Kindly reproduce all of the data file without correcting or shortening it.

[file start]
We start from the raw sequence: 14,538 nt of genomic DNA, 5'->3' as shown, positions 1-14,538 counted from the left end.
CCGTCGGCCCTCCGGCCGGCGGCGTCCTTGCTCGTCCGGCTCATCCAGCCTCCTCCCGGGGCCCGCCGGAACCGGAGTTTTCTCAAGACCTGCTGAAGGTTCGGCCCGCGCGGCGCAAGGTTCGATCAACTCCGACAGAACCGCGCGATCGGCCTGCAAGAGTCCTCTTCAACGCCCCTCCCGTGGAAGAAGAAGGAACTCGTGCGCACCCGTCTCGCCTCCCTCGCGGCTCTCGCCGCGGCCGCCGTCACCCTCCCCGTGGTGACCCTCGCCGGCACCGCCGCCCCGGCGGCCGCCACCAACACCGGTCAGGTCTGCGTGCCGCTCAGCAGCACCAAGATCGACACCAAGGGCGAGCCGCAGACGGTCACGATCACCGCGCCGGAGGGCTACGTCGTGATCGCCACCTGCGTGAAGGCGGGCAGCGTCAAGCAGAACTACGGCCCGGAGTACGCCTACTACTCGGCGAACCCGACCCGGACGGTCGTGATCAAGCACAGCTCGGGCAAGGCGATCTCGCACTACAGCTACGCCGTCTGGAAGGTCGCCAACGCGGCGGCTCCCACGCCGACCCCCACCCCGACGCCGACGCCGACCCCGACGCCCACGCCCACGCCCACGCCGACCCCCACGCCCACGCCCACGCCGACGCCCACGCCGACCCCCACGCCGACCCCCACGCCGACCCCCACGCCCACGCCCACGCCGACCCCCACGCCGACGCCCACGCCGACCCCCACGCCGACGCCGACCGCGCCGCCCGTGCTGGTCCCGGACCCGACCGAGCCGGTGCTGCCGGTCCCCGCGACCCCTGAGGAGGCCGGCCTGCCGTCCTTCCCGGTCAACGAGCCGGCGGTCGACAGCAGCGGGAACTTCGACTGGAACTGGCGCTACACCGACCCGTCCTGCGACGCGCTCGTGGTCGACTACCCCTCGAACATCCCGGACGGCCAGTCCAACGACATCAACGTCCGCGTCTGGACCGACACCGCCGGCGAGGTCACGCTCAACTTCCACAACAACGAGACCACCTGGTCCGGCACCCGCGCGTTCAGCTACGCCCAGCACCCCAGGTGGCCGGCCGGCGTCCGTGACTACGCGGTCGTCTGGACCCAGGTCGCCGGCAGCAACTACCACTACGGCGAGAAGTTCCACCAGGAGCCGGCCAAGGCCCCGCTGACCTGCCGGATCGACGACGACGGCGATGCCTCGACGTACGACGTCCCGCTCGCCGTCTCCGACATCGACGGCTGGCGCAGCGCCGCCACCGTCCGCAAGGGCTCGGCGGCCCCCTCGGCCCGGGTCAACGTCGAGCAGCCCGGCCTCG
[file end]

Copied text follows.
We start from the raw sequence: 14,538 nt of genomic DNA, 5'->3' as shown, positions 1-14,538 counted from the left end.
CCGTCGGCCCTCCGGCCGGCGGCGTCCTTGCTCGTCCGGCTCATCCAGCCTCCTCCCGGGGCCCGCCGGAACCGGAGTTTTCTCAAGACCTGCTGAAGGTTCGGCCCGCGCGGCGCAAGGTTCGATCAACTCCGACAGAACCGCGCGATCGGCCTGCAAGAGTCCTCTTCAACGCCCCTCCCGTGGAAGAAGAAGGAACTCGTGCGCACCCGTCTCGCCTCCCTCGCGGCTCTCGCCGCGGCCGCCGTCACCCTCCCCGTGGTGACCCTCGCCGGCACCGCCGCCCCGGCGGCCGCCACCAACACCGGTCAGGTCTGCGTGCCGCTCAGCAGCACCAAGATCGACACCAAGGGCGAGCCGCAGACGGTCACGATCACCGCGCCGGAGGGCTACGTCGTGATCGCCACCTGCGTGAAGGCGGGCAGCGTCAAGCAGAACTACGGCCCGGAGTACGCCTACTACTCGGCGAACCCGACCCGGACGGTCGTGATCAAGCACAGCTCGGGCAAGGCGATCTCGCACTACAGCTACGCCGTCTGGAAGGTCGCCAACGCGGCGGCTCCCACGCCGACCCCCACCCCGACGCCGACGCCGACCCCGACGCCCACGCCCACGCCCACGCCGACCCCCACGCCCACGCCCACGCCGACGCCCACGCCGACCCCCACGCCGACCCCCACGCCGACCCCCACGCCCACGCCCACGCCGACCCCCACGCCGACGCCCACGCCGACCCCCACGCCGACGCCGACCGCGCCGCCCGTGCTGGTCCCGGACCCGACCGAGCCGGTGCTGCCGGTCCCCGCGACCCCTGAGGAGGCCGGCCTGCCGTCCTTCCCGGTCAACGAGCCGGCGGTCGACAGCAGCGGGAACTTCGACTGGAACTGGCGCTACACCGACCCGTCCTGCGACGCGCTCGTGGTCGACTACCCCTCGAACATCCCGGACGGCCAGTCCAACGACATCAACGTCCGCGTCTGGACCGACACCGCCGGCGAGGTCACGCTCAACTTCCACAACAACGAGACCACCTGGTCCGGCACCCGCGCGTTCAGCTACGCCCAGCACCCCAGGTGGCCGGCCGGCGTCCGTGACTACGCGGTCGTCTGGACCCAGGTCGCCGGCAGCAACTACCACTACGGCGAGAAGTTCCACCAGGAGCCGGCCAAGGCCCCGCTGACCTGCCGGATCGACGACGACGGCGATGCCTCGACGTACGACGTCCCGCTCGCCGTCTCCGACATCGACGGCTGGCGCAGCGCCGCCACCGTCCGCAAGGGCTCGGCGGCCCCCTCGGCCCGGGTCAACGTCGAGCAGCCCGGCCTCG